Overall this is book could have been a lot better. I bought the kindle version and much of the text was broken up in places, such as the glossary, so that it was hard to read. Perhaps it could be cautiously recommended as an introduction to Greek and Roman warfare. But if you want to find out about war in more ancient times, I'd advise looking elsewhere.
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13 of 16 people found the following review helpful By Major Wetterau on 29 July 2006
Format: Hardcover
I was required to read Professor Carey's "Warfare in the Ancient World" as a reader for his Ancient Military History class at the American Military University. This book proved to be a splendid companion to his class, providing me with cogent battle analysis and an outstanding overview of strategy, tactics and martial technologies over a 3,500 year period. I highly recommend this monograph to anyone wanting to understand how war was waged on the ancient battlefields of the Near East and Europe.
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3 of 4 people found the following review helpful By H. W. Davies on 23 Feb. 2010
Format: Hardcover Verified Purchase
I was disapointed with this title, and in the end gave up on it. A big problem is the rather pompous and jargon-filled writing style, generally with no definition of terms. He regularly uses the phrase "articulated infantry", and states, with no explanation nor justification that the phallanx is less articulated than the legion. Well, OK, we can guess what he's getting at and that this is something to do with tactical flexiblity, or perhaps it's just manoeuverablity, or perhaps just poorer command structure - the term is never defined so you see the difficulty. There is also no real analysis of what is meant. Another example, is the use of "syncretistic" to describe how the Persians took on ideas from other cultures (I think?) - a word I've only ever seen once before in my life, and even after looking it up, found it is usually used in a specific context of religous debates - using this term is pure pretension and conveys no information to the poor reader. More charitably, perhaps he had a bet with his publisher as to which unlikely words he could work in. In another place he states that the Sarissa (spear used in the Phallanx) was "double-pointed" - what on earth is that supposed to mean? Perhaps it's that there's a point on the back end to stick in the ground to better deter cavalry in defence - but that's not explained - or perhaps the front end has a forked point - unlikely but who knows? The explanation of battles and exactly what happened when are very detailed - where's he getting this level of precision from. No references to source, no "perhaps", "we could speculate that", he just knows. These events happend thousands of years ago so this level of certainty is just not plausible.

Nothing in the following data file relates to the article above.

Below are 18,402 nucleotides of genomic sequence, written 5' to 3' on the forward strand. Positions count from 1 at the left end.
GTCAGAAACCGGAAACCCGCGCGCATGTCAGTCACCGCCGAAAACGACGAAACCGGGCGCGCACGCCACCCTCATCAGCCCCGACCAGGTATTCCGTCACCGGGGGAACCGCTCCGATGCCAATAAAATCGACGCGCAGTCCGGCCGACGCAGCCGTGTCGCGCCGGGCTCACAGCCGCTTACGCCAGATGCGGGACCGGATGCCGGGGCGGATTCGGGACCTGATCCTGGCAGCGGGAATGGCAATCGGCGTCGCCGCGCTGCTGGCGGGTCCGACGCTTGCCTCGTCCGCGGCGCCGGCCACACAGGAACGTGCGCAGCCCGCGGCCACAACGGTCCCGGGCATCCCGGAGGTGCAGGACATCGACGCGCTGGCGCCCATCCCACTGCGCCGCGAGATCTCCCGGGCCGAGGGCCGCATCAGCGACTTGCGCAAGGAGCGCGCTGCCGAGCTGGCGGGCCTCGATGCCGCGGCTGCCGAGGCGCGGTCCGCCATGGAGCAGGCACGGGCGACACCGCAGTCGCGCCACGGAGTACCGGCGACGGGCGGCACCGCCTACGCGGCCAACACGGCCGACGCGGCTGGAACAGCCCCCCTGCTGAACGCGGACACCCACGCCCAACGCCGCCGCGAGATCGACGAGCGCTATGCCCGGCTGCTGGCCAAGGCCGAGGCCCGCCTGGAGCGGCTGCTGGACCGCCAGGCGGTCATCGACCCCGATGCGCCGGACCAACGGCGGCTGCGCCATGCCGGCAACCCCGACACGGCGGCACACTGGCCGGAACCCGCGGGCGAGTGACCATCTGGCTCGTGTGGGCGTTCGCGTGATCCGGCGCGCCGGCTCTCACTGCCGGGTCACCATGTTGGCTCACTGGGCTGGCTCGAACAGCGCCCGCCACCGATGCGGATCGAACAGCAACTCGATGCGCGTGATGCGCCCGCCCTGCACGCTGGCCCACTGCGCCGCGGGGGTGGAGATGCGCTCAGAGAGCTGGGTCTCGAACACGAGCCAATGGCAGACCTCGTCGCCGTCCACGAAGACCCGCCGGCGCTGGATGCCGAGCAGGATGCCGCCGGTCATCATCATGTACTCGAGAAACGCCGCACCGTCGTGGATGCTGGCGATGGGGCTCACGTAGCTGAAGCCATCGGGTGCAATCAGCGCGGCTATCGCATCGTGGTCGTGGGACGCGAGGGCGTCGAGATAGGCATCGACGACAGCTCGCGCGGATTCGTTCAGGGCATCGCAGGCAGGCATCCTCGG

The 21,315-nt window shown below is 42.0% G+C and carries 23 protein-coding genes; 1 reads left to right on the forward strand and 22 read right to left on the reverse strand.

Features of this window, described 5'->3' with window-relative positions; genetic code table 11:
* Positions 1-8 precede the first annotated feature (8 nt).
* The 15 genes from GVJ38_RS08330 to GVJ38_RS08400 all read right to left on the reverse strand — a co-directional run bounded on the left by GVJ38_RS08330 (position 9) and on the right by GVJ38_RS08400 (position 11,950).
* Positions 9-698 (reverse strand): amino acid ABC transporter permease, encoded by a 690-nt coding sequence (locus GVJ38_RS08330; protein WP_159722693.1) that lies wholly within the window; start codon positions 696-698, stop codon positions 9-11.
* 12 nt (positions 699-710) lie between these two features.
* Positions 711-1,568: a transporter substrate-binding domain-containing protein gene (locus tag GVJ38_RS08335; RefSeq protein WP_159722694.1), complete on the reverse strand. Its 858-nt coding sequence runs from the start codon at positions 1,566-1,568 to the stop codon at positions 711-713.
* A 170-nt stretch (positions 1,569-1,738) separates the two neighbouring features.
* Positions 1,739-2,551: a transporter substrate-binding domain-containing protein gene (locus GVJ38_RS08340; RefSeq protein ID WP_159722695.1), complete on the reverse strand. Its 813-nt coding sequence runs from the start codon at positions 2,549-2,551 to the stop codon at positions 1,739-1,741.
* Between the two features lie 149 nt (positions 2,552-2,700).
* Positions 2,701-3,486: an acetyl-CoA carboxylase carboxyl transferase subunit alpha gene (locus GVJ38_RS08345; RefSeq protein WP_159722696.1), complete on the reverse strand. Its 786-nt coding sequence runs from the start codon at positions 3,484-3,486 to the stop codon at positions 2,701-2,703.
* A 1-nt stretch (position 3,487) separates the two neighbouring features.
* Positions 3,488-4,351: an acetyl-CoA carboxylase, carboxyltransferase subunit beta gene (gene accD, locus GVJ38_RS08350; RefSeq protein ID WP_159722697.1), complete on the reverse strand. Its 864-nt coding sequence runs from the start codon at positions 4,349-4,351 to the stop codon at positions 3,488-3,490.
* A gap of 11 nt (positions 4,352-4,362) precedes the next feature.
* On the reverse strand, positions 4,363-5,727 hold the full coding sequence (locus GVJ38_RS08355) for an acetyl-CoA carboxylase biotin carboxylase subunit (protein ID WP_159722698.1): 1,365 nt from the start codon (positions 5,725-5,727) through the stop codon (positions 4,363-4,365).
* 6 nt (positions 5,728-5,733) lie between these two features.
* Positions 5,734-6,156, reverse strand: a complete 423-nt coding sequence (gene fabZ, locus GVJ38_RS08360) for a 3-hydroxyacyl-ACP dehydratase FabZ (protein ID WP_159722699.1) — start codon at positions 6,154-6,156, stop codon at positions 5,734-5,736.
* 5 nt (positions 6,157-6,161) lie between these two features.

In mitigation, there is a general narrative summary of events in there somewhere, but still...
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Format: Hardcover Verified Purchase
Excellent book that is systematically organized around the four tactical systems of antique warfare: licht infantery, heavy infantery, light cavelry and heavy cavelery. It is explained how these four systems are developed over time in combined arms battle deployment